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File:Gould family.jpg

William and Cornelia Gould with their children.

William B. Gould (1837-May 25, 1923) was a former slave and veteran of the American Civil War.

On September 21, 1862, a slave named William Benjamin Gould (WBG) escaped with seven other slaves by rowing a small boat 28 nautical miles (52 km) down the Cape Fear River and out into the Atlantic Ocean where the USS Cambridge of the North Atlantic Blockading Squadron picked them up as contraband. Prior to the escape, Gould had been working as a plasterer at an antebellum mansion (now named the Bellamy Mansion) in Wilmington, North Carolina. He appears to have been owned by Nicholas Nixon, a peanut planter and slave owner in Wilmington.

After his escape, Gould joined the U.S. Navy and believed he was "defending the holiest of all causes, Liberty and Union."[1] Beginning with his time on the Cambridge and continuing through his discharge at the end of the war he kept a diary of his day-to-day activities. According to John Hope Franklin, WBG's Diary is one of three known diaries in existence written during the Civil War by former slaves. In the diary, WBG chronicles his trips to the northeastern United States, Holland, Belgium, Spain, Portugal, and England.[2]. The diary is distinguished not only by its details and eloquent tone, but also by its author's reflections on the conduct of the war, his own military engagements, race, race relations in the Navy, and what African Americans might expect after the war and during Reconstruction.

After he was discharged from the Navy at the Charlestown Navy Yard in Massachusetts, he married Cornelia Read[1] in November 1865.[3] Cornelia was a former slave who was then living on Nantucket and they corresponded throughout the war. The Goulds moved to Milton Street in Dedham, Massachusetts, and together they had two daughters and six sons. In Dedham, Gould "became a building contractor and community pillar."[4]

File:GARcourthouse.jpg

William Gould with the GAR on Dedham's 250th anniversary.

Gould "took great pride in his work" when he resumed work as a plasterer and helped to build the new St. Mary's Church.[1] One of his employees improperly mixed the plaster and even though it was not visible by looking at it, Gould insisted that it be removed and reapplied correctly.[1] Gould helped to build the Episcopal Church of the Good Shepard in Oakdale Square, though as a parishioner and not as a contractor. It may have been the Episcopal church he attended in Wilmington as a slave that taught him to read and write, and thus to be able to keep his diary.[1]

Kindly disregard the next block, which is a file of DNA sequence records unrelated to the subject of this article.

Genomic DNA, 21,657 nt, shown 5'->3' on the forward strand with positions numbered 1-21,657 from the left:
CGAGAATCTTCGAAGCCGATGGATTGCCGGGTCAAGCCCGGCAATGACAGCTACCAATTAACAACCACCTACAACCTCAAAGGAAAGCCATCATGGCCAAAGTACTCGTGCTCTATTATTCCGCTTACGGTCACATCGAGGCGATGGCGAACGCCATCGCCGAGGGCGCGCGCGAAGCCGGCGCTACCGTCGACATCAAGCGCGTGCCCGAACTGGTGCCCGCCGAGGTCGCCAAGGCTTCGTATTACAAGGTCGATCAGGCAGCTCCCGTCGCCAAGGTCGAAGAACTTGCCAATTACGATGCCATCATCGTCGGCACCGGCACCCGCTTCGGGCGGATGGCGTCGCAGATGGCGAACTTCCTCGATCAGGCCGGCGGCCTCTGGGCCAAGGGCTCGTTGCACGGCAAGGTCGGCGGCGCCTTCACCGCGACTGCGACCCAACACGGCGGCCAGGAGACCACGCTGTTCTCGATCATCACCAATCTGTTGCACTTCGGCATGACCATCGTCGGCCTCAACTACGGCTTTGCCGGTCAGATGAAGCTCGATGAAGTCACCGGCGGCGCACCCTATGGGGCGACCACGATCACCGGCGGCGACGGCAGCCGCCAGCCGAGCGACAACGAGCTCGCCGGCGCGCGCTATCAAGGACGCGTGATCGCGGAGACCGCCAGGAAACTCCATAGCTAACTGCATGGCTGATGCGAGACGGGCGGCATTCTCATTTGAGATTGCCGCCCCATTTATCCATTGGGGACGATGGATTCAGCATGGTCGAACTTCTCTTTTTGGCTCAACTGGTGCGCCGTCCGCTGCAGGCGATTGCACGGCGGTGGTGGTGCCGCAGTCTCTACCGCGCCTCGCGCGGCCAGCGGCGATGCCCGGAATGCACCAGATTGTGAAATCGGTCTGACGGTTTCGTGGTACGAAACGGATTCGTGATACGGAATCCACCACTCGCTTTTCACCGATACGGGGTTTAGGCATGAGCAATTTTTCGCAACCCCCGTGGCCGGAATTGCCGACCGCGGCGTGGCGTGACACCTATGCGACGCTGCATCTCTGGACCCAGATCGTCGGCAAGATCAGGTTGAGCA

Gould was extremely active in the Charles W. Carroll Post 144 of the Grand Army of the Republic (GAR). He "held virtually every position that it was possible to hold in the GAR from the time he joined [in 1882] until his death in 1923, including the highest post, commander, in 1900 and 1901." Five of his sons would fight in the World War I and one in the Spanish-American War. A photo of the six sons and their father, all in military uniform, would appear in the NAACP's magazine, The Crisis, in December 1917.[3] Gould's great-grandson would describe them as "a family of fighters."[1]

He died on or about May 25, 1923, at the age of 85 and was interred at Brookdale Cemetery in Dedham. The Dedham Transcript reported his death under the headline "East Dedham Mourns Faithful Soldier and Always Loyal Citizen: Death Came Very Suddenly to William B. Gould, Veteran of the Civil War."[1]

His great-grandson, William B. Gould IV, served as chair of the National Labor Relations Board from 1994 to 1998 and edited his great-grandfather's diary into a book titled Diary of a Contraband: The Civil War Passage of a Black Sailor.

See also[]

  • Wilmington, North Carolina, in the Civil War
  • USS Cambridge (1860)
  • List of United States Navy ships
  • American Civil War
  • Union Navy
  • Confederate States Navy

References[]

External links[]

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